A transgender woman in Georgia has had her gender officially recognised in the first such case in the country’s history.
Georgian women’s rights group WISG reported on 31 March that the civil registry under the Justice Ministry had accepted an appeal from the woman to have her gender marker to be changed from ‘male’ to ‘female’ in official documents, after she underwent sex-reassignment surgery.
The woman’s birth certificate was also reissued by the authorities, the group said.
The precedent came several months after Tea Tsulukiani stepped down as Justice Minister from her 8-year tenure. In 2018, human rights groups lambasted Tsulukiani after she claimed that non-governmental organisations were ‘pressuring’ her to ‘register a person with a man’s [sex] organs as a woman’.
WISG noted that despite the case, Georgia still lacked proper legislation, as trans people who did not need sex reassignment surgery or other invasive medical procedures were still barred from having their gender recognised.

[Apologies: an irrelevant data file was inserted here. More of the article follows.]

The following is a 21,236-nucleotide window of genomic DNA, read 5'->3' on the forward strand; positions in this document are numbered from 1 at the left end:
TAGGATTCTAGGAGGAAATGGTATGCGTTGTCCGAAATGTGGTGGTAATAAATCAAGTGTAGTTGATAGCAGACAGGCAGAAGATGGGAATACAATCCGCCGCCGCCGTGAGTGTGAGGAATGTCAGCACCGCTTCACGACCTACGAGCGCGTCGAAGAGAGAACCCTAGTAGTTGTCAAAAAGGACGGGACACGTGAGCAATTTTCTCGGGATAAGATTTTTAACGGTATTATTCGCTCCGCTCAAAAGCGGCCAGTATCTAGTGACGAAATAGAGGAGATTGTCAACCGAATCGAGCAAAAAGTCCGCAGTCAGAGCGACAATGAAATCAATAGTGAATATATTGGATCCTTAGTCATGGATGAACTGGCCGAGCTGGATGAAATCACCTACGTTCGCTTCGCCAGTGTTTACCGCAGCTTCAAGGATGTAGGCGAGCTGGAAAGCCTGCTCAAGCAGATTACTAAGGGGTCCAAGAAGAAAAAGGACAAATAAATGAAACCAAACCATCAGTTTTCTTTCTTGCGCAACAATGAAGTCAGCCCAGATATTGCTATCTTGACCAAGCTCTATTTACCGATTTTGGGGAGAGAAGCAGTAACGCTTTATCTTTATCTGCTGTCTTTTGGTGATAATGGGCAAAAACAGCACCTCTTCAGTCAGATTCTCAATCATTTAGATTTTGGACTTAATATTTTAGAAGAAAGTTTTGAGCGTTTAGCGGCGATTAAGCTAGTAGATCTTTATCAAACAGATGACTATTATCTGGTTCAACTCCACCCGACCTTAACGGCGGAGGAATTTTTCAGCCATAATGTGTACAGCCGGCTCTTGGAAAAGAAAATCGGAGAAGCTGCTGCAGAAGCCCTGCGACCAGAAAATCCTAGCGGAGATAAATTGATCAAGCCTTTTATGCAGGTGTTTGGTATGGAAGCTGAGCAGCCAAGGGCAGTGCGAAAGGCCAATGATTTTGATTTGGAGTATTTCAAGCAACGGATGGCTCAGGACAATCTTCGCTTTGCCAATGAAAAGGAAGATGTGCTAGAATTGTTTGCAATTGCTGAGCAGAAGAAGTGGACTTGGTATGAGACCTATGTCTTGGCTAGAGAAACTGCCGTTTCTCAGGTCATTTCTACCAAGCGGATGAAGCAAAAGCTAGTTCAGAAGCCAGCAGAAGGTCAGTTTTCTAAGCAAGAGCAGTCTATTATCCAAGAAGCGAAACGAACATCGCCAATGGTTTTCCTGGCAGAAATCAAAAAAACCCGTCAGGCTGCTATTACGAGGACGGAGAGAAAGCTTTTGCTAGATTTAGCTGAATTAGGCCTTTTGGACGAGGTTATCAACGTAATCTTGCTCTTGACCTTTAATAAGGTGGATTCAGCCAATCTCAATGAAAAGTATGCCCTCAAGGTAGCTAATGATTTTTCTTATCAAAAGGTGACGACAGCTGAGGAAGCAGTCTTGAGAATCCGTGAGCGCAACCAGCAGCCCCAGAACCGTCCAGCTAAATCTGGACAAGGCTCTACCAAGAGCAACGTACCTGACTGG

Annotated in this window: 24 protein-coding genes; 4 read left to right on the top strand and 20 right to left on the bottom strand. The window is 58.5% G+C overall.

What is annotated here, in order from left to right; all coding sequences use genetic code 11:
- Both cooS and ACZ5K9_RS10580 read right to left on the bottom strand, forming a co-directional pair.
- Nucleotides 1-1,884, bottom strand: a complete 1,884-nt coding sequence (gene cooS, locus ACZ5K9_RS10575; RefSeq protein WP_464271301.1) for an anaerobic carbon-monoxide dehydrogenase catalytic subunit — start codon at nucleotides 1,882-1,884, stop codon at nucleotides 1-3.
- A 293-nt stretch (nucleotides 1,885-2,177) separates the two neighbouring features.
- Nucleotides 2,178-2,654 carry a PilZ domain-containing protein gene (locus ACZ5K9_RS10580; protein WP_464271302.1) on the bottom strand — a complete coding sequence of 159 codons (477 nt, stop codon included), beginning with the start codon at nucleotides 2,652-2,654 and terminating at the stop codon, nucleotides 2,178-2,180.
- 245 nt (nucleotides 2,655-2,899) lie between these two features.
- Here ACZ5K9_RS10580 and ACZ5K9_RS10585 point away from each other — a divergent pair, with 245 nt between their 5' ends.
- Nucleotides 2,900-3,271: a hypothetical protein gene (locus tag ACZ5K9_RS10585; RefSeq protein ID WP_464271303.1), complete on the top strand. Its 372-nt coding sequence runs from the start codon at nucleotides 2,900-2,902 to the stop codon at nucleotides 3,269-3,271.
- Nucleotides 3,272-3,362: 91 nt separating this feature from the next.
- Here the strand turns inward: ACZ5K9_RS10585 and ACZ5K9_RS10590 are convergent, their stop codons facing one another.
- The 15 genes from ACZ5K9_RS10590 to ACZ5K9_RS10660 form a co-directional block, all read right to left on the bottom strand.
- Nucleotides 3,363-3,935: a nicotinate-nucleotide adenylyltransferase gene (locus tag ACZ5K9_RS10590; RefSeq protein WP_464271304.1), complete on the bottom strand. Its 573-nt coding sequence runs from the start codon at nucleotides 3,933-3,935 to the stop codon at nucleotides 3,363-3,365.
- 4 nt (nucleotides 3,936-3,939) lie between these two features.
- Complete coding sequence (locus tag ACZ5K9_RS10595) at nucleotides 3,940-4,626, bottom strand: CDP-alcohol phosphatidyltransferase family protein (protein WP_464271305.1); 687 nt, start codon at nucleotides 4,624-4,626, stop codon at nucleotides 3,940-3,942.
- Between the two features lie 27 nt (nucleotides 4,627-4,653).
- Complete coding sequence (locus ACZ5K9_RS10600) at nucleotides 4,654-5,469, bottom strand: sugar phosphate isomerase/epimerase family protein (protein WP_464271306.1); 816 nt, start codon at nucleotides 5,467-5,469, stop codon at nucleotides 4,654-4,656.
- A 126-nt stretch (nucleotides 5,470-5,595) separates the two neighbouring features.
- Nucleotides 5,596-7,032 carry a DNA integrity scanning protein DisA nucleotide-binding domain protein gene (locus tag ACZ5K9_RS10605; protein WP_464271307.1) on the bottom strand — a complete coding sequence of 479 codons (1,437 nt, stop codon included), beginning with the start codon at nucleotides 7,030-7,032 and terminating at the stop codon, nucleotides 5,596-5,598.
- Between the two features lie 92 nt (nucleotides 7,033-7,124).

In 2017, two Georgian transgender men filed a suit against Georgia in the European Court of Human Rights after the authorities refused to change their gender markers in official documents unless they underwent sex reassignment surgery. This requirement is not explicitly stated in any law in Georgia nor are the costs of surgery covered by the national health services.
The case, which is being litigated by WISG and the European Human Rights Advocacy Centre, a London-based rights group, is still pending in court.
The issue has been repeatedly raised by queer and women’s rights groups in recent years.
In 2018, the Georgian Women’s Movement marked 8 March, International Women’s Day, outside the Justice House in Tbilisi to demand accessible legal gender recognition for transgender people.
[Read more on OC Media: Feminists and transphobic protesters face off in Tbilisi]
Advocates have warned that transgender people are among the most vulnerable in the queer community, frequently facing discrimination in the labour market due to their lack of legal gender recognition.
Transgender people were also among the worst hit by the coronavirus curbs on mobility and public life.